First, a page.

Looking at a children’s book from the perspective of my children is always a tricky thing because their reading tastes continually change as they get older. What appealed to my oldest, who is now a teenager, when he was quite young, is not the same thing that has ever appealed to my youngest, who is now nine. Yet, I believe I’ve read enough of them (hundreds) by now, with them, that I can say that not all picture books are created equal. For one to be good, it needs to provoke the imagination, both with text and illustrations, engage as many senses as possible, and basically, just be fun. If it provokes thought, that’s a bonus. I Can Be Quiet As A Church Mouse, written by Stephen Bevan and illustrated by Jeff Harvey, is a picture book that does pretty good on both counts.
“I used to have trouble sitting reverently,” reads the first page of the book, “so my mom said I should be as quiet as a church mouse.” The rest of the twenty-seven pages of this book strive to answer the question in terms of what young Stephen Bevan imagined a church mouse to be. “Is it a spy?” he asks on one page. “Is it sneaky?” he asks on another. Each illustration depicts a mouse in the various scenarios he imagines, and they really are cute illustrations that are just detailed enough to draw in a 3 – 6 year-old child without overwhelming him or her. The question itself is a good one to provoke imagination in a child, since no one actually seems to know what a church mouse really is.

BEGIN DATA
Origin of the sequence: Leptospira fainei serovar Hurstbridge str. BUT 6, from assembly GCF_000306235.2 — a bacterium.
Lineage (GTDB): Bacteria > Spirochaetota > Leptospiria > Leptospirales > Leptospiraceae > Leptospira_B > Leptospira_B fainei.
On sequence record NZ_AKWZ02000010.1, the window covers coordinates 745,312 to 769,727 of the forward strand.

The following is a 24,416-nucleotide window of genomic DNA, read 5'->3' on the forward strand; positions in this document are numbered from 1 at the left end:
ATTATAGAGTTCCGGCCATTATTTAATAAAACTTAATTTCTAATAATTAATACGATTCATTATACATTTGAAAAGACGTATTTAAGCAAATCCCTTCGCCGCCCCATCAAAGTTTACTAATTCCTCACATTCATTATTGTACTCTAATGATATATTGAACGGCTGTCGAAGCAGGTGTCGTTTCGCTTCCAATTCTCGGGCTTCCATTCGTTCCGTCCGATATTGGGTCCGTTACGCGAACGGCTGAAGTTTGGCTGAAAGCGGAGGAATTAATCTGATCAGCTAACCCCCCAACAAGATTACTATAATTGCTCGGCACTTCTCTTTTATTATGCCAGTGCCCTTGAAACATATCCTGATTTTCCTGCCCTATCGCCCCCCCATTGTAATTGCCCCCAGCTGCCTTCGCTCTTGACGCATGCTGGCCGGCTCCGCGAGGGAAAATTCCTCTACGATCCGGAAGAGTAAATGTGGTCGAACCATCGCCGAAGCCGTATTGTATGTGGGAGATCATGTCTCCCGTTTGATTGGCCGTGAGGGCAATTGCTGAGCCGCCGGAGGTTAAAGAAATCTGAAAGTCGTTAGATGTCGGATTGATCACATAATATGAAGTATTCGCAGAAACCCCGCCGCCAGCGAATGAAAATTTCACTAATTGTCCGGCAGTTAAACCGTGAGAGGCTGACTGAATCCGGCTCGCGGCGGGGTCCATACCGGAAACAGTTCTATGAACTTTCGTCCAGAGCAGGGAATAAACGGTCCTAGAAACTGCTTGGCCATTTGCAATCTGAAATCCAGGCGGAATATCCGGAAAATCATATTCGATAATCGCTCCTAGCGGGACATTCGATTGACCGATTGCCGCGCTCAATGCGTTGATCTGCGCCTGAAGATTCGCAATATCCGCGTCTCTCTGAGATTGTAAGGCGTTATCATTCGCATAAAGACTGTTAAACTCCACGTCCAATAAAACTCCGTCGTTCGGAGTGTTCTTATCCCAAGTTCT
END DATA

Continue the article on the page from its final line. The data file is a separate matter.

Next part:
If there were one thing that might confuse a child, it is that the author refers to himself as “I” at the beginning. The fact that it’s the author speaking, as opposed to the main character of the book, a red-headed little boy, isn’t clear. As an adult, and someone who’s conversed with the author via email, I understand that, but a child might not.
Who Would Like Quiet As A Church Mouse?
Anyone, no matter the Christian denomination, who has kids who are toddler age on up to about 6 or 7.
Do You Want to Win a Copy of Quiet As A Church Mouse?
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Disclosure: I received a free copy of the book from the publisher, Cedar Fort, in exchange for my honest opinion.